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Leo archbishop of Neapolis (eleventh century)

Accession number BZS.1958.106.297
Diameter 19 mm
Condition Broken; upper half missing.
Previous Editions

DO Seals 3, no. 94.1.


Inscription of four lines. Border of dots.


Θεοτόκε βοήθει το σ δούλ Λέοντι


Inscription of four lines. Border of dots.


ρχιεπισκόπ Νεαπόλεως


Θεοτόκε βοήθει το σῷ δούλῳ Λέοντι ἀρχιεπισκόπῳ Νεαπόλεως.

Mother of God, help your servant Leo, archbishop of Neapolis.


The attribution of the present seal to Neapolis of Pisidia seems secure because it is the only archbishopric of this name inside the Byzantine empire. Naples of Italy is another archbishopric with the same name, but no one would expect its archbishop to have a Greek seal in the eleventh century. We note that Laurent (Corpus V/1, no. 920) published a 10th century Greek seal of a Stephanos archbishop of Neapolis, assigning it to Naples of Italy, without even considering Neapolis of Pisidia, which is in our view, a much more likely candidate.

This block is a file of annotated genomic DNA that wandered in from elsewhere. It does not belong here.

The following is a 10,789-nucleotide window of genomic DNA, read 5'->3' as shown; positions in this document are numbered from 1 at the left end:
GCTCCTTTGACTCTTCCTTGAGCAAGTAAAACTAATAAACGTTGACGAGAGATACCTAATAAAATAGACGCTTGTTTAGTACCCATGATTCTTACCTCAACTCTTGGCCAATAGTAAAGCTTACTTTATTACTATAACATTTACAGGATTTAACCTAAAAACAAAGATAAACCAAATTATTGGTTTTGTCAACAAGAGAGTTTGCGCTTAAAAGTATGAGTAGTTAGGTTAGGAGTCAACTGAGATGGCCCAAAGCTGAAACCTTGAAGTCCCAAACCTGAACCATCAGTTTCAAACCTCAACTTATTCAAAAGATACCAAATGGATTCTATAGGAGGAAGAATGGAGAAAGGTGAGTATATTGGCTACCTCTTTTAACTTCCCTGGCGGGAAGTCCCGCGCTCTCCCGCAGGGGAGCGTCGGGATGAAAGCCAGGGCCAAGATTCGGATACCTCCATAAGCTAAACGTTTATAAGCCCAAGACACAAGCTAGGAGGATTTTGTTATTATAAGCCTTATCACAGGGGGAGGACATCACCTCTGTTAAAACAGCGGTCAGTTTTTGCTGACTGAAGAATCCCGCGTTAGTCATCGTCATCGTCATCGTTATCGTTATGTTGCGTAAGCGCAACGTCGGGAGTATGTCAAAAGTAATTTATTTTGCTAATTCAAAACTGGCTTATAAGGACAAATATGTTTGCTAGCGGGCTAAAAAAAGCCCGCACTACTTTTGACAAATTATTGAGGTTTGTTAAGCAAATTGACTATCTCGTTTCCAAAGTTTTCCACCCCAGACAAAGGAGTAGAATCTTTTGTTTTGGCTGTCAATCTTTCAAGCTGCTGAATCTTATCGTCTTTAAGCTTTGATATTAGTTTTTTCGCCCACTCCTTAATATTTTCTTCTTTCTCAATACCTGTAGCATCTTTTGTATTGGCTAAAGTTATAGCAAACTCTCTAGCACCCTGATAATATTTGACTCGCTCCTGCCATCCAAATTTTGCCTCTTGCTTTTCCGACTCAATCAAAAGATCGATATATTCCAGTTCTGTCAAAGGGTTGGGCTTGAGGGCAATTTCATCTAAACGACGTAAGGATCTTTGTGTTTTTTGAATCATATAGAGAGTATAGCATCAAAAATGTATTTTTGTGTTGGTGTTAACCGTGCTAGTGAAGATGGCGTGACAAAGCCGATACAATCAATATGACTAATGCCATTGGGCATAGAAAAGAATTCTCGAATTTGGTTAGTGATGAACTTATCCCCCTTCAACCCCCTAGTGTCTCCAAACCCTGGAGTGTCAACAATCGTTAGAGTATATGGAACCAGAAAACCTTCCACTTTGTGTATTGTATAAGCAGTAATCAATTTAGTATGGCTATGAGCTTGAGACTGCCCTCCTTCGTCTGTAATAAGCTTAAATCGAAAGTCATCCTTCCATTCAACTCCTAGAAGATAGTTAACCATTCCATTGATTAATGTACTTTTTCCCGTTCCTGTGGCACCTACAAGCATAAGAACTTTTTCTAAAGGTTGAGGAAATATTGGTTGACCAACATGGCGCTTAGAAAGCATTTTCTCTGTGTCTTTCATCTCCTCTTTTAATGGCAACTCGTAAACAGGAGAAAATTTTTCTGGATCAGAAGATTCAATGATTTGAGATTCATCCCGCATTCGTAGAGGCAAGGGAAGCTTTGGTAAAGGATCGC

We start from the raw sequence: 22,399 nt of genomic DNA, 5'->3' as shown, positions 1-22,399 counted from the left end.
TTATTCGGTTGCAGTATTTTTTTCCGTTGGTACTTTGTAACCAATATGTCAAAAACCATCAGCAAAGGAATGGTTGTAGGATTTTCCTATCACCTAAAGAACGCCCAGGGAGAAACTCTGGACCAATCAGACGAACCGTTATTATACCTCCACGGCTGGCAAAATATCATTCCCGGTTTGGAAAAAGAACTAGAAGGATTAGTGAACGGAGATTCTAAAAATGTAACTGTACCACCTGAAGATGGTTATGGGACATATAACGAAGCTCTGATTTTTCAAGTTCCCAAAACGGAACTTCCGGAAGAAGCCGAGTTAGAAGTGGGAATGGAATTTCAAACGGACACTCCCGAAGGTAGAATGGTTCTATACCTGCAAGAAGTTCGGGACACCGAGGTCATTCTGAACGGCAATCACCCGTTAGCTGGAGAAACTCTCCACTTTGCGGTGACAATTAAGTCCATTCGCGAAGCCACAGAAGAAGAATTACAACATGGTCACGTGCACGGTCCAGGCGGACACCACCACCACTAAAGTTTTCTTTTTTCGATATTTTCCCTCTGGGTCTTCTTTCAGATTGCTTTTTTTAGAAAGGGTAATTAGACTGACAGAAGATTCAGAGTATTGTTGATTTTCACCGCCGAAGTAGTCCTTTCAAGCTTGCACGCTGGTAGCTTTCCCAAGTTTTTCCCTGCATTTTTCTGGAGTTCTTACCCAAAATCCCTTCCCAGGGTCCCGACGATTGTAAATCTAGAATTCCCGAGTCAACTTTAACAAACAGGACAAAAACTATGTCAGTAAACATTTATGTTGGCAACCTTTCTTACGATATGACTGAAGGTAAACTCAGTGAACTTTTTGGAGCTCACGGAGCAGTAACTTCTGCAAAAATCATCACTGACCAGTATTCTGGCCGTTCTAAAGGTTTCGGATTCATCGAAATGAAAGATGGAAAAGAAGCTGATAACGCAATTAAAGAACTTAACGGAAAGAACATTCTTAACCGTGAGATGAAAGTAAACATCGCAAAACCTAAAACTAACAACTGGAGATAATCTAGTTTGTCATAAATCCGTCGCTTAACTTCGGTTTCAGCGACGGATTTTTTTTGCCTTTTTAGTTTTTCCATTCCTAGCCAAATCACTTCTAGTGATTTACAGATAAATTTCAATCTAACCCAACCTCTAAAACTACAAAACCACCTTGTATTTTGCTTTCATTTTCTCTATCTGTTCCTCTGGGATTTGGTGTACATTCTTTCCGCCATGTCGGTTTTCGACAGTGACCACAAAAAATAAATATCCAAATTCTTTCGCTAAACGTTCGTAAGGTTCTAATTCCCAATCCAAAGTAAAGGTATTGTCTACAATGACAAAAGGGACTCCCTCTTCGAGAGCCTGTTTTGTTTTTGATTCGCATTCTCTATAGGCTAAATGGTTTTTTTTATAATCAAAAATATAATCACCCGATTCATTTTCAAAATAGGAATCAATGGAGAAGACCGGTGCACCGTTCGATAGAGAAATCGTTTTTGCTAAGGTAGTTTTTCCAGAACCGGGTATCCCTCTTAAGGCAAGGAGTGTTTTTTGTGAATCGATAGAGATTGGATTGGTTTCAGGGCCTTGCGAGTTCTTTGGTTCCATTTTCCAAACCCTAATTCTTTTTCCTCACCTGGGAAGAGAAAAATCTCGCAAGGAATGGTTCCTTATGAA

Neapolis of Pisidiea (uncertain location: sought around Karağaç) appears in the Ekthesis of Pseudo-Epiphanios as a suffragan bishopric of Antioch of Pisidia, but in the early ninth century and in all subsequent notitiae it is listed as an autocephalous archbishopric (Darrouzès, Notitiae, no. 1, line 379; no. 4, line 78). Its first known bishop attended the Council of Nicaea (325), its first known archbishop, the Council of 879. See Phrygien und Pisidien, 347.